Sibling rivalry

It’s exhausting: this unrelenting conflict between brother and sister. Since the clocks have changed, I started work early, logging on before seven to plough through the emails accumulated during three days off work. A productive hour, before the kids came down. And then: Boom!

The fights, the arguments, the insults… He winds her up. She says, “Are you mentally ill?” He asks her, “Are you autistic?” She launches a flying kick. He pushes back. She says, “Seriously, you’re ill!” He throws the kitchen roll at her. She spits at him.

From the back room, I beg them to stop, but they just carry on, each of them convinced that they’re right, and the other one to blame. Momentarily, I tune out from this simmering conflict, my attention absorbed in a problem. “Go and put your shoes on,” I bark as they come to gaze at my screen.

“You’re not even working,” says our lad, peering at my Teams chat, “You’re just engaged in banter!”

“Shoes on,” I insist, “Get going.”

Instead they start a two-man riot in the living room, rushing about, pushing each other, spitting and yelling. And so I’m shouting too, demanding that they stop, but they just carry on regardless. As I push my feet into my own shoes, they’re still bickering outside, stomping up the garden path.

They’re even intent on continuing in the car. I put on my misery songs to pacify them. Tracy Chapman’s Remember the Tin Man. It seems to help. There’s peace at last, all the way until I drop them off. “Don’t fight,” I tell them as they clamber out of the car, a scowl on their faces, and there I leave them, breathing a sigh of relief. Peace for a few hours until they return home.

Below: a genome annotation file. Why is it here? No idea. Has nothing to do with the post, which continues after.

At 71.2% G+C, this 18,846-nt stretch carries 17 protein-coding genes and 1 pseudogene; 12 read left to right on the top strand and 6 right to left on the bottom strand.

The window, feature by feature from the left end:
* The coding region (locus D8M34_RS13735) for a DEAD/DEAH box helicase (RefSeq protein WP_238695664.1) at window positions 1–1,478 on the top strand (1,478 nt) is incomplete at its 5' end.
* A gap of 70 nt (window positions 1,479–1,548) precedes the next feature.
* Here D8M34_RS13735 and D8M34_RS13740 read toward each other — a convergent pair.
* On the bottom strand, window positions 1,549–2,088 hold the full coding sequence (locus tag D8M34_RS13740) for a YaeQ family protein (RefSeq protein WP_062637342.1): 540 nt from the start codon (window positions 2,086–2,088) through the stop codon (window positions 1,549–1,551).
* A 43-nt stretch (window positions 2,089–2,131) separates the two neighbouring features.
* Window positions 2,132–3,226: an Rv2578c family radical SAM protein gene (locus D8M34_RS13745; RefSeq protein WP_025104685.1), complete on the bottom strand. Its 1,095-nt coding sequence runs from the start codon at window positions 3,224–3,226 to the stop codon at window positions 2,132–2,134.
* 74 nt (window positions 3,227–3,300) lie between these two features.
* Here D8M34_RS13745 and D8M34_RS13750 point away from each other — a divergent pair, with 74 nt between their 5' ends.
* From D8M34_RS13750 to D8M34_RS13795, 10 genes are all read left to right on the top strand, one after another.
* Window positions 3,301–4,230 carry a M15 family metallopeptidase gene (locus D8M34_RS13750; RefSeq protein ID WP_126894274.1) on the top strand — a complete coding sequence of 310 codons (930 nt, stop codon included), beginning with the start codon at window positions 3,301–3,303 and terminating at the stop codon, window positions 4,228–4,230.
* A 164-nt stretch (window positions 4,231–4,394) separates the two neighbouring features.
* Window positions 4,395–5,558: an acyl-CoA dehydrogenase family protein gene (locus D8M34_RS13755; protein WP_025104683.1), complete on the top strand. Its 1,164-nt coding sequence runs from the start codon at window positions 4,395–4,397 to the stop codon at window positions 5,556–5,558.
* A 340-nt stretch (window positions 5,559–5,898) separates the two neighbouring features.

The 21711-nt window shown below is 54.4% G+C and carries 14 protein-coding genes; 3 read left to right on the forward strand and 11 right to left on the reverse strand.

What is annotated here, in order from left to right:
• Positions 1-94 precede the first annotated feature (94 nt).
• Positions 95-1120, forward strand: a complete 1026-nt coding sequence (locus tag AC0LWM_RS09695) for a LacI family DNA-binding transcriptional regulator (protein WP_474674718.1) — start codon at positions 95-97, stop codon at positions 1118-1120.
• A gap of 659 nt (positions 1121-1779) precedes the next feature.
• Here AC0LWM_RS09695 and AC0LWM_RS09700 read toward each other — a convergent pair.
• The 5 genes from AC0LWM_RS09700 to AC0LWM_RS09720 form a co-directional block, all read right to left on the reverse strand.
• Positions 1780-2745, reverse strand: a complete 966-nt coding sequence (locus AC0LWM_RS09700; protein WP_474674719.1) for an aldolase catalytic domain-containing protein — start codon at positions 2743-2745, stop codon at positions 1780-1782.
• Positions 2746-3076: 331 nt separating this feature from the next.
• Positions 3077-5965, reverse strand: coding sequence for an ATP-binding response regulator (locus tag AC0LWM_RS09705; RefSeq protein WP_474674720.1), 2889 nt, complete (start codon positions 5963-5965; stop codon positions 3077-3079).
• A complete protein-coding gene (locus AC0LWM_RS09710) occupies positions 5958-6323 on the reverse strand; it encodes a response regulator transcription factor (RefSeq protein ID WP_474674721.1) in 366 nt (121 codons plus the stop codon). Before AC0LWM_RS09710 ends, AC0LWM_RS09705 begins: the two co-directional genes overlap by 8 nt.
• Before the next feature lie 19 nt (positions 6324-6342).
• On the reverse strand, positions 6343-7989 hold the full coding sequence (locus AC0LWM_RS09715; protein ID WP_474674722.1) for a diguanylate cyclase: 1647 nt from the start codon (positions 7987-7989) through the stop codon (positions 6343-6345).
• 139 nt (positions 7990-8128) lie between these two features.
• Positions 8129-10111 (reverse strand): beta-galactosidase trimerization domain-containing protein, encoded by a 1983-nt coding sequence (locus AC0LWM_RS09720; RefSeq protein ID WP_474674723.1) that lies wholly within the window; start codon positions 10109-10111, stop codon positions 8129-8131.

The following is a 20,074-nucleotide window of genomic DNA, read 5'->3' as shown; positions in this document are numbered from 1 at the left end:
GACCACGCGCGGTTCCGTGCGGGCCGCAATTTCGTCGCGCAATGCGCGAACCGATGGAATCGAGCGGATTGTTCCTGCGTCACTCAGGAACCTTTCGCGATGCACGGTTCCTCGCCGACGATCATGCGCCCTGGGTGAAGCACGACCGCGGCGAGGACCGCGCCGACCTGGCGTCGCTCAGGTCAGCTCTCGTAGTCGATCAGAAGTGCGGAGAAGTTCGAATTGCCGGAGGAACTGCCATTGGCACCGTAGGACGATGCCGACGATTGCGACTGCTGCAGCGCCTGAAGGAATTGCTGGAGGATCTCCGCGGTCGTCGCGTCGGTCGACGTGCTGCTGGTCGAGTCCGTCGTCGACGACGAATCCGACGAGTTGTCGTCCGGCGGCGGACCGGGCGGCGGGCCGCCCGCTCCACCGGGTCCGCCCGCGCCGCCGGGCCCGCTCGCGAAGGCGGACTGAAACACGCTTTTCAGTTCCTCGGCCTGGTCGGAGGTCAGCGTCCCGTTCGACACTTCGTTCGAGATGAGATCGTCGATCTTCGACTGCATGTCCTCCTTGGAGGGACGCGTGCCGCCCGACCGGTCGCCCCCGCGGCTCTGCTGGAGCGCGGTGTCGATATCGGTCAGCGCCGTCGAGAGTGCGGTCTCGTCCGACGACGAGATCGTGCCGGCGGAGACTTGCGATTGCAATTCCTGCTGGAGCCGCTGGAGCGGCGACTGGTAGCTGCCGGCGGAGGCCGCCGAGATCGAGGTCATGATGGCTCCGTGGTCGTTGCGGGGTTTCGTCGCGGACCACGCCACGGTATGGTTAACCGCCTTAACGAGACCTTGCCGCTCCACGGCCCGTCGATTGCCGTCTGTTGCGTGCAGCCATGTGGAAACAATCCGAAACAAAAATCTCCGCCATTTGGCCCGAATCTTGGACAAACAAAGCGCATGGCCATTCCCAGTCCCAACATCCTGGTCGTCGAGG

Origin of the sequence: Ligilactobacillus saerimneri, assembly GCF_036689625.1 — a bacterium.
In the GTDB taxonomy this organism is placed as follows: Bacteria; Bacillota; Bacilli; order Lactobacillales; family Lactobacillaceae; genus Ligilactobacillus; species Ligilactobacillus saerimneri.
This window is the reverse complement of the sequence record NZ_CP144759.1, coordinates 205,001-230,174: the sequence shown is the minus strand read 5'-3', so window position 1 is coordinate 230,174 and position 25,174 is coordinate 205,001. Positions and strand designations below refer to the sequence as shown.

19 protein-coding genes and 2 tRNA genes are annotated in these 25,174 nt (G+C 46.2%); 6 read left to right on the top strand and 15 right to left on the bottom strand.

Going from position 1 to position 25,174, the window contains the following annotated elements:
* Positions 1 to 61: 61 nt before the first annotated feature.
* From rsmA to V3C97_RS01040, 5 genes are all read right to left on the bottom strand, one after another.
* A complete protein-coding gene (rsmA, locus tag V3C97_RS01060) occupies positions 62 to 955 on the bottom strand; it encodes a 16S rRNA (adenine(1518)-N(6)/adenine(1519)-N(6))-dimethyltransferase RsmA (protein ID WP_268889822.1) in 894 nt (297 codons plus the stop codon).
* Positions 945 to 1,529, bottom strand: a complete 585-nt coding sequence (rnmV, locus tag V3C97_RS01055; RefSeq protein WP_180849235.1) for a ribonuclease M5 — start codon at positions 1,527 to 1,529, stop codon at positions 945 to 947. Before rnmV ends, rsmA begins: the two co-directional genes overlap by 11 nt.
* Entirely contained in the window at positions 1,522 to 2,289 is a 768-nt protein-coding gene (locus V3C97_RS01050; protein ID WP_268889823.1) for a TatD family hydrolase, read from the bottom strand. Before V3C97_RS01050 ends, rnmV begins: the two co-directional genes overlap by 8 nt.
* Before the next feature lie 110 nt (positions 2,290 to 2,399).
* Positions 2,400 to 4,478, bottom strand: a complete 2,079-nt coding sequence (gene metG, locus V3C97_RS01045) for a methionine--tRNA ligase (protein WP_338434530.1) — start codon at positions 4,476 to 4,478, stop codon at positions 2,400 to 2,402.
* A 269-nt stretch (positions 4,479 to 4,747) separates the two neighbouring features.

It’s true, this is probably payback, for my sister and I were always arguing in our youth too. And my older brothers were always fighting, exploding in the middle of tea time each evening to go charging off around the house to scrap upstairs, leaving my mother at her wit’s end. It’s no surprise my father took to coming home late from work to avoid the unceasing fights and arguments.

I don’t know if our children are especially bad because they’re so close in age, or if this is just normal for all siblings. Certainly it’s perturbing, because they didn’t learn this conflict from their parents. Ours was always an abode of peace. When they were younger, they played together so nicely, cooperating kindly — it was pure joy. Now everyday is a challenge.

Sometimes it gets too much. Perhaps it’s partly why I’ve taken to going on long walks at the weekend with a friend, just to get away from it. Perhaps it gets to me more because I’m always here, working from home; others escape to the office for momentary reprieve. I just have headphones.

For now, I just tell myself, “Sabret! Have patience.” They will soon grow out of this, I tell myself. Perhaps in another five years. Less, if we’re lucky. My own sibling conflict lasted a bit longer because, just when most families begin to harmonise, I became Muslim, which brought with it a whole new set of challenges for family of a priests and preachers.

I suppose every parent goes through these tests. The question is, how will we respond? Perhaps one day I will get it right, resisting the urge to explode myself. Perhaps one day the calm man will return, letting none of this bother him at all. One day, we hope, we will hear just that word… peace… a word from a Most Merciful Lord. Salamun qawlam mir Rabbir Raheem!

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